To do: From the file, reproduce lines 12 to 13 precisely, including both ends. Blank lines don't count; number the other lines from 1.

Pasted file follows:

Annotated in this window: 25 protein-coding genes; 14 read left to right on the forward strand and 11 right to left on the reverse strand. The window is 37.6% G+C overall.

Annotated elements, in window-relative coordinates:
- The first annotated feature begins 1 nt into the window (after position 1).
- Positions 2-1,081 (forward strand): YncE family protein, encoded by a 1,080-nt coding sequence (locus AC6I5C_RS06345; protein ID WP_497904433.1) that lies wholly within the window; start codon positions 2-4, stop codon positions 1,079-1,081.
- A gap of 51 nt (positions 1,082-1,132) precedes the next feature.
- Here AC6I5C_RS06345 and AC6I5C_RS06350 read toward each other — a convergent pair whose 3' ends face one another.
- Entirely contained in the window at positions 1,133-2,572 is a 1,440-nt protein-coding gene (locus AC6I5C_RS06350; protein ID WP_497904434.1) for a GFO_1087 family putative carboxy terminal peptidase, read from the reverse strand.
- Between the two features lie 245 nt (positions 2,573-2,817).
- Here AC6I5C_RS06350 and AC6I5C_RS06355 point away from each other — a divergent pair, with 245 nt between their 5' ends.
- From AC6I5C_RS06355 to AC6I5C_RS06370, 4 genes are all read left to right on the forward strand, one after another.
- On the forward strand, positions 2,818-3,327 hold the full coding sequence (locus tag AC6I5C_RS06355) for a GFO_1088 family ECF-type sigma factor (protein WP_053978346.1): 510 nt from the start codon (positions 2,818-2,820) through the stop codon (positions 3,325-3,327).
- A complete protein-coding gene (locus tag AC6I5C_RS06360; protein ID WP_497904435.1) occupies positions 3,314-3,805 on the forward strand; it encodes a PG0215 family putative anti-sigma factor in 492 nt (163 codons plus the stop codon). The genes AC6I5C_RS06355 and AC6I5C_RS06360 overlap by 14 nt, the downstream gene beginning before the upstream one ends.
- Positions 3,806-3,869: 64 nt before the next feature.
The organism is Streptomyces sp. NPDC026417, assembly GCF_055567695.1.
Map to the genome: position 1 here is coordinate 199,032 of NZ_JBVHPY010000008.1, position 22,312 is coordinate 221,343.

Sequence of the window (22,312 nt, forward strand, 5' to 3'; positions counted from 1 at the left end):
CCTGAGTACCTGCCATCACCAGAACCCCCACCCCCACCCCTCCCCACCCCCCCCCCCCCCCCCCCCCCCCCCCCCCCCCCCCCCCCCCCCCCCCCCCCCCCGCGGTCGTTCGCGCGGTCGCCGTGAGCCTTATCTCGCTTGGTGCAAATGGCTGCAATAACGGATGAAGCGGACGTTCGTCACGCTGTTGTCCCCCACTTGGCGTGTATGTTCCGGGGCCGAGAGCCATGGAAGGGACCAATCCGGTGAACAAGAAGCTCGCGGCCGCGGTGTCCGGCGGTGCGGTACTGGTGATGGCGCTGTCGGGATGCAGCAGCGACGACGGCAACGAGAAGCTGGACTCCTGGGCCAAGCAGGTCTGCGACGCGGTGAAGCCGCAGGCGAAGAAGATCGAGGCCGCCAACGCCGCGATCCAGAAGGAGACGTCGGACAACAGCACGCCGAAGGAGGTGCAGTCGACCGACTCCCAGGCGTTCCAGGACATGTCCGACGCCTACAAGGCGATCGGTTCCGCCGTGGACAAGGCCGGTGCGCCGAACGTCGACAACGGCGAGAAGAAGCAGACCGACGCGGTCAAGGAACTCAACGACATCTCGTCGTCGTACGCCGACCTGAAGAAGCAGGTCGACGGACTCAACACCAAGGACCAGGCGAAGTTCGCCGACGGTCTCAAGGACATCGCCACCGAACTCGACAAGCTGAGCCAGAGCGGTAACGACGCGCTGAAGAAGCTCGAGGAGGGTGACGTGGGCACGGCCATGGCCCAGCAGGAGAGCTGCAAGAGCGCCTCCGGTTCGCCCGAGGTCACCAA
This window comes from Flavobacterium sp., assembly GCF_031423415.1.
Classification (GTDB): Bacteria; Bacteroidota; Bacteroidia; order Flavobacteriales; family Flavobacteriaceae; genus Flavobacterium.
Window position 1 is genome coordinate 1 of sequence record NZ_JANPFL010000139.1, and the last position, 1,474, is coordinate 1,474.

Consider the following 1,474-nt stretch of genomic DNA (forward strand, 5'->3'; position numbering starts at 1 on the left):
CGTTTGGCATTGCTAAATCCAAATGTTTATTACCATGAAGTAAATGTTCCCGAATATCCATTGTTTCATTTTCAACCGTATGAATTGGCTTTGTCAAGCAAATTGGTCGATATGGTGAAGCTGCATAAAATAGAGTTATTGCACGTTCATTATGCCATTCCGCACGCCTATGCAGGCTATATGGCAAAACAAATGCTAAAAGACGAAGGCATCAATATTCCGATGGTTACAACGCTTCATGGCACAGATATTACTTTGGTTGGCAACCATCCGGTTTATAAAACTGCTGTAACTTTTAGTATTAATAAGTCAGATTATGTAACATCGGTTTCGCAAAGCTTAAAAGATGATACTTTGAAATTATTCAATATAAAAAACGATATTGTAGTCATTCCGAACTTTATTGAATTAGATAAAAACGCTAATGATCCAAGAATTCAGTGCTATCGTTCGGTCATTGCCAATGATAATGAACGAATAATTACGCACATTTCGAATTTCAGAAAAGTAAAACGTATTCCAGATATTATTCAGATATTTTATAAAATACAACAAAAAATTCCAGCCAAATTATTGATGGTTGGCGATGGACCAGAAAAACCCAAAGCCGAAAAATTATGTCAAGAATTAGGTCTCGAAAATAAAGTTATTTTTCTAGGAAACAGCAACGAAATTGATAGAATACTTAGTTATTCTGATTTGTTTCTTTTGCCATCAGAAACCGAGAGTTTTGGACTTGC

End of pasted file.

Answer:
- A complete protein-coding gene (locus tag AC6I5C_RS06360; protein ID WP_497904435.1) occupies positions 3,314-3,805 on the forward strand; it encodes a PG0215 family putative anti-sigma factor in 492 nt (163 codons plus the stop codon). The genes AC6I5C_RS06355 and AC6I5C_RS06360 overlap by 14 nt, the downstream gene beginning before the upstream one ends.
- Positions 3,806-3,869: 64 nt before the next feature.